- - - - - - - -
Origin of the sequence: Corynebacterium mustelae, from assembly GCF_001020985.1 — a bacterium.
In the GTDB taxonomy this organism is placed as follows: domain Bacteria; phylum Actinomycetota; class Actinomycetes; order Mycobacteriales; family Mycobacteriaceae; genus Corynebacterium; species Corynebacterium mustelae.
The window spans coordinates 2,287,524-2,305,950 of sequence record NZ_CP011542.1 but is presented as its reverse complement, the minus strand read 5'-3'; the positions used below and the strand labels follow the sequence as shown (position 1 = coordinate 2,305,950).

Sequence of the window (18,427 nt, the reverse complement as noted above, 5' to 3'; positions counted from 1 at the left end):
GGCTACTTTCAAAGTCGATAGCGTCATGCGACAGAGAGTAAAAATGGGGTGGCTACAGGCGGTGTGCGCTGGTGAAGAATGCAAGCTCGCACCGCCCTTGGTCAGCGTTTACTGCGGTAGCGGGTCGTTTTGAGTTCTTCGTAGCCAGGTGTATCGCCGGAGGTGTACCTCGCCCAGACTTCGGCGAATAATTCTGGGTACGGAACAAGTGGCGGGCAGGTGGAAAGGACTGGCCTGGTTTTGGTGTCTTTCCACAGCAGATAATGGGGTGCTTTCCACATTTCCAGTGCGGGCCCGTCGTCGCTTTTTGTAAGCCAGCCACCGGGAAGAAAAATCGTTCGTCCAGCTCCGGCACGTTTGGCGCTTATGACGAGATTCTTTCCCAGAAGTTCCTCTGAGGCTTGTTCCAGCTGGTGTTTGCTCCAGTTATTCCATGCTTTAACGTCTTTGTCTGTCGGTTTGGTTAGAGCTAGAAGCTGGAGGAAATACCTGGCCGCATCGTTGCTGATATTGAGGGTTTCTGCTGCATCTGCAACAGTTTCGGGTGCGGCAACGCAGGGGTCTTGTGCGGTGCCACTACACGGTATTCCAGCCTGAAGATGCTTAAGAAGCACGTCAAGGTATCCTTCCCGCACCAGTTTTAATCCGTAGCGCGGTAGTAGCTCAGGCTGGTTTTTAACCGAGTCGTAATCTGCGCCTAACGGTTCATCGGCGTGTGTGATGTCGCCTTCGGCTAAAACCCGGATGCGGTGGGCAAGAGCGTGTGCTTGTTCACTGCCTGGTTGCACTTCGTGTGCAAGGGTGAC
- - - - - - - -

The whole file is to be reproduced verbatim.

Origin of the sequence: Corynebacterium mustelae, from assembly GCF_001020985.1 — a bacterium.
In the GTDB taxonomy this organism is placed as follows: domain Bacteria; phylum Actinomycetota; class Actinomycetes; order Mycobacteriales; family Mycobacteriaceae; genus Corynebacterium; species Corynebacterium mustelae.
The window spans coordinates 2,287,524-2,305,950 of sequence record NZ_CP011542.1 but is presented as its reverse complement, the minus strand read 5'-3'; the positions used below and the strand labels follow the sequence as shown (position 1 = coordinate 2,305,950).

Sequence of the window (18,427 nt, the reverse complement as noted above, 5' to 3'; positions counted from 1 at the left end):
GGCTACTTTCAAAGTCGATAGCGTCATGCGACAGAGAGTAAAAATGGGGTGGCTACAGGCGGTGTGCGCTGGTGAAGAATGCAAGCTCGCACCGCCCTTGGTCAGCGTTTACTGCGGTAGCGGGTCGTTTTGAGTTCTTCGTAGCCAGGTGTATCGCCGGAGGTGTACCTCGCCCAGACTTCGGCGAATAATTCTGGGTACGGAACAAGTGGCGGGCAGGTGGAAAGGACTGGCCTGGTTTTGGTGTCTTTCCACAGCAGATAATGGGGTGCTTTCCACATTTCCAGTGCGGGCCCGTCGTCGCTTTTTGTAAGCCAGCCACCGGGAAGAAAAATCGTTCGTCCAGCTCCGGCACGTTTGGCGCTTATGACGAGATTCTTTCCCAGAAGTTCCTCTGAGGCTTGTTCCAGCTGGTGTTTGCTCCAGTTATTCCATGCTTTAACGTCTTTGTCTGTCGGTTTGGTTAGAGCTAGAAGCTGGAGGAAATACCTGGCCGCATCGTTGCTGATATTGAGGGTTTCTGCTGCATCTGCAACAGTTTCGGGTGCGGCAACGCAGGGGTCTTGTGCGGTGCCACTACACGGTATTCCAGCCTGAAGATGCTTAAGAAGCACGTCAAGGTATCCTTCCCGCACCAGTTTTAATCCGTAGCGCGGTAGTAGCTCAGGCTGGTTTTTAACCGAGTCGTAATCTGCGCCTAACGGTTCATCGGCGTGTGTGATGTCGCCTTCGGCTAAAACCCGGATGCGGTGGGCAAGAGCGTGTGCTTGTTCACTGCCTGGTTGCACTTCGTGTGCAAGGGTGAC